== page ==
The Mullaperiyar Dam, situated in Kerala’s Periyar River and which supplies water to five districts of Tamil Nadu, has been a contentious issue between the two states. While Kerala has been maintaining for the past few decades that the Dam is unsafe, Tamil Nadu has all along vouched for its safety.
At least two legal battles were also fought with regard to the same before the Supreme Court, both resulting in verdicts favourable to Tamil Nadu.
The Court had in the past few months been hearing applications by the Kerala government to ensure that the water level in the Dam’s reservoir is not allowed to exceed 139 feet, three feet below the permissible limit of 142 feet prescribed by the 2014 judgment of the top court.
The Supreme Court had in 2018 passed an order to maintain the water level at 139 feet during the Kerala floods as a temporary arrangement.
The Kerala government in its plea filed in October last year year asked for a similar prayer in view of the incessant rains in the State, which had led to a rise in the water level of the reservoir.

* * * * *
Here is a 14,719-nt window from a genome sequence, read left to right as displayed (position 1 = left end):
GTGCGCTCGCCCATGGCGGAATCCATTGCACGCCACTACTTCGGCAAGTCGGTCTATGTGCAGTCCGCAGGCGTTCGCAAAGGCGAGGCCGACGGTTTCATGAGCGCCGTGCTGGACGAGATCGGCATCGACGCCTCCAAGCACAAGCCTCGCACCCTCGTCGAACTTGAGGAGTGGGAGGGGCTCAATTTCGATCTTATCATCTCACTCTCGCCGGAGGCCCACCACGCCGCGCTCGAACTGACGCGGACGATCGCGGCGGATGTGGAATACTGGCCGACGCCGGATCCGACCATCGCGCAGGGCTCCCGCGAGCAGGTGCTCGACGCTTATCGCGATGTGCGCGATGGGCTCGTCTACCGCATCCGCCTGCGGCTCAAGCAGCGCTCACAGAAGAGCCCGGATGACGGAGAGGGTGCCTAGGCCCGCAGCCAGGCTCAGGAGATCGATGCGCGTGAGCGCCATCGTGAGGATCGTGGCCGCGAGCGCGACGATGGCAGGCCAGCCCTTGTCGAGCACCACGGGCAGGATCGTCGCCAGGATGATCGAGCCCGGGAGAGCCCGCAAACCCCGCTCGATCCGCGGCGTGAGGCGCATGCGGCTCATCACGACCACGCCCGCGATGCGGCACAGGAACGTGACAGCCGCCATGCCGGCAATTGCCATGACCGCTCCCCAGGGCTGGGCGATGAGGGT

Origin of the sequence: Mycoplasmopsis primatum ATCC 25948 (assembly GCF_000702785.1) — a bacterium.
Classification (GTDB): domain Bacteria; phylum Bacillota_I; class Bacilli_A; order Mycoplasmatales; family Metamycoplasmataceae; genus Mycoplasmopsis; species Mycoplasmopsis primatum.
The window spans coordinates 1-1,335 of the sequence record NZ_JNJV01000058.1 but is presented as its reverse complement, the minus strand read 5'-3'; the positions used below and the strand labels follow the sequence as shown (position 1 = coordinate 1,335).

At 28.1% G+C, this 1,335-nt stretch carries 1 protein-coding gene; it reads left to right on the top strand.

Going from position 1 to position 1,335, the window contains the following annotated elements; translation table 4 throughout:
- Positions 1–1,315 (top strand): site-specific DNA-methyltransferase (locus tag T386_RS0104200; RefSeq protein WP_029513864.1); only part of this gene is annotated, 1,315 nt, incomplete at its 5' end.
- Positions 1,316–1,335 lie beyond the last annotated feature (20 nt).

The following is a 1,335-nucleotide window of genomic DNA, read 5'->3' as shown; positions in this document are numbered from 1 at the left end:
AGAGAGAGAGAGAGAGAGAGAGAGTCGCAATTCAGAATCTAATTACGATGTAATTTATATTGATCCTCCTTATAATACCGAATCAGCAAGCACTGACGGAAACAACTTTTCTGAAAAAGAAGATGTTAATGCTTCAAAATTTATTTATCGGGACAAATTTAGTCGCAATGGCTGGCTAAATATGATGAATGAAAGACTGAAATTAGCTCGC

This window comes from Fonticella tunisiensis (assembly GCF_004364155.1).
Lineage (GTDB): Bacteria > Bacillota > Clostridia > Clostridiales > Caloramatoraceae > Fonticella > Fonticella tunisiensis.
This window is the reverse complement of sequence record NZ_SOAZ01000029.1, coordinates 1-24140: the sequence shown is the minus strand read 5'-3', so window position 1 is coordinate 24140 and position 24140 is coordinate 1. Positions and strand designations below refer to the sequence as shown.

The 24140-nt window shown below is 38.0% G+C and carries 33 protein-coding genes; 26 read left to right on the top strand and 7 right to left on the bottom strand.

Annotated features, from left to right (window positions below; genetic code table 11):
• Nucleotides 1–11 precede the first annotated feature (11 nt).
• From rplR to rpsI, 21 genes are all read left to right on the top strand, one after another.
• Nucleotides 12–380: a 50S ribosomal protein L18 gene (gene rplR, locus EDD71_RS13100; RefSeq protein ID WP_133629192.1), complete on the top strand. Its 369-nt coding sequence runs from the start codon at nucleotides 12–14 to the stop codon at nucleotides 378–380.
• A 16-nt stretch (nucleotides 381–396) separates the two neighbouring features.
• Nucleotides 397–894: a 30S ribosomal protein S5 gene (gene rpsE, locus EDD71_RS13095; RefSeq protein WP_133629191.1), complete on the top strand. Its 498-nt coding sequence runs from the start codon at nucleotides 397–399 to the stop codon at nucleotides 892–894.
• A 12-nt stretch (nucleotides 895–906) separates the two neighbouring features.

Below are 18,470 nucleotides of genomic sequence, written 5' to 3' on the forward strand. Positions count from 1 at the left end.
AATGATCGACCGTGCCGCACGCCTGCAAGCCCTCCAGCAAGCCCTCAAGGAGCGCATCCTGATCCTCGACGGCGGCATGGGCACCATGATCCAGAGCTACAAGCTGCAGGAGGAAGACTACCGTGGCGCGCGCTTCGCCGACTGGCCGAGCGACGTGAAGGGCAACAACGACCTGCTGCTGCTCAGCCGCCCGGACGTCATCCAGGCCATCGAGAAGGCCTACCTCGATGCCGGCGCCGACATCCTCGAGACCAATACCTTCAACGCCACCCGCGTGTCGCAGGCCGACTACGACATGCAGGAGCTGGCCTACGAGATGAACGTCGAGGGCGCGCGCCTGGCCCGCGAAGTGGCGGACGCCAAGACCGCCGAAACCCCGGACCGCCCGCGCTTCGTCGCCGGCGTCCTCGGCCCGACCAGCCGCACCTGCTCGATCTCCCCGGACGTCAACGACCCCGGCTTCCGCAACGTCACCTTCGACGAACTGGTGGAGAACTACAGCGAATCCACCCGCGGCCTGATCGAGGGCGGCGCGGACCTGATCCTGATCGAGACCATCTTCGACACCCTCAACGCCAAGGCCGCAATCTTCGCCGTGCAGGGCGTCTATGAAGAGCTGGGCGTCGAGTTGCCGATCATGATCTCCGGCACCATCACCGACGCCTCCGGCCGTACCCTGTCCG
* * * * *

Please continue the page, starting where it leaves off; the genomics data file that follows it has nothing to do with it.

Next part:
The Kerala government had later filed a detailed affidavit stating that the 126-year-old Dam is structurally unsafe, should be decommissioned and a new Dam should be constructed.
Any failure of the Mullaperiyar Dam could have a cascading effect on the Idukki Dam situated downstream, and the combined failure of the two dams will have a catastrophic impact on the lives and properties of 50 lakh people, the affidavit had said.
It had also submitted that in the past few years, erratic rainfall patterns caused due to climate change have led to instances of sudden spikes in the water levels of the Dam’s reservoir.
In response, the Tamil Nadu government had submitted that the Kerala government was raising the issue of safety in a bid to prevent the water in the Dam’s reservoir from being raised to 142 feet as mandated by the Supreme Court’s 2014 judgment.
The Court has, however, said that it will not go into the management of the dam and water in the reservoir and applications and requests concerning water management of the dam have to be first made before the Supervisory Committee appointed by the top court in 2014